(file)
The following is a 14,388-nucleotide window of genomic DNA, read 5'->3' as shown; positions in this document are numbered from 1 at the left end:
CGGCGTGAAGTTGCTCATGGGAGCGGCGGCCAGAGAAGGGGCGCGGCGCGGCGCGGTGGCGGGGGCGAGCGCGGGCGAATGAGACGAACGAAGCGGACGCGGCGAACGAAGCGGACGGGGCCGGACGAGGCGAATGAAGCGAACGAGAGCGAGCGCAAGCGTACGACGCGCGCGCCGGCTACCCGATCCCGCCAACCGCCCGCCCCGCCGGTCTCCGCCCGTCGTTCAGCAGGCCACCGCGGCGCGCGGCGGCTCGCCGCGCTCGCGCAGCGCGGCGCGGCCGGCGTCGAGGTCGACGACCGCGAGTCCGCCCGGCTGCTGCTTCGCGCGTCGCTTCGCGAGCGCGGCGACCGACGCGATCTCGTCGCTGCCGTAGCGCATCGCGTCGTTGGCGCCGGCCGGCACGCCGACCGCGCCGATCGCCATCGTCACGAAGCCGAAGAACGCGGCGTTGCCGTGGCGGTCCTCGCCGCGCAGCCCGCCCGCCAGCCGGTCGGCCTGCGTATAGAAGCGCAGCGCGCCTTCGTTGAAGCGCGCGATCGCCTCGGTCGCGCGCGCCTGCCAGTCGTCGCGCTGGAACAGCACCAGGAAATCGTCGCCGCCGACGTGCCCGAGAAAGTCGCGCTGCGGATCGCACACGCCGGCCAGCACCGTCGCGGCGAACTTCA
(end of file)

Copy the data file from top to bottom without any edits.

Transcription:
The following is a 14,388-nucleotide window of genomic DNA, read 5'->3' as shown; positions in this document are numbered from 1 at the left end:
CGGCGTGAAGTTGCTCATGGGAGCGGCGGCCAGAGAAGGGGCGCGGCGCGGCGCGGTGGCGGGGGCGAGCGCGGGCGAATGAGACGAACGAAGCGGACGCGGCGAACGAAGCGGACGGGGCCGGACGAGGCGAATGAAGCGAACGAGAGCGAGCGCAAGCGTACGACGCGCGCGCCGGCTACCCGATCCCGCCAACCGCCCGCCCCGCCGGTCTCCGCCCGTCGTTCAGCAGGCCACCGCGGCGCGCGGCGGCTCGCCGCGCTCGCGCAGCGCGGCGCGGCCGGCGTCGAGGTCGACGACCGCGAGTCCGCCCGGCTGCTGCTTCGCGCGTCGCTTCGCGAGCGCGGCGACCGACGCGATCTCGTCGCTGCCGTAGCGCATCGCGTCGTTGGCGCCGGCCGGCACGCCGACCGCGCCGATCGCCATCGTCACGAAGCCGAAGAACGCGGCGTTGCCGTGGCGGTCCTCGCCGCGCAGCCCGCCCGCCAGCCGGTCGGCCTGCGTATAGAAGCGCAGCGCGCCTTCGTTGAAGCGCGCGATCGCCTCGGTCGCGCGCGCCTGCCAGTCGTCGCGCTGGAACAGCACCAGGAAATCGTCGCCGCCGACGTGCCCGAGAAAGTCGCGCTGCGGATCGCACACGCCGGCCAGCACCGTCGCGGCGAACTTCA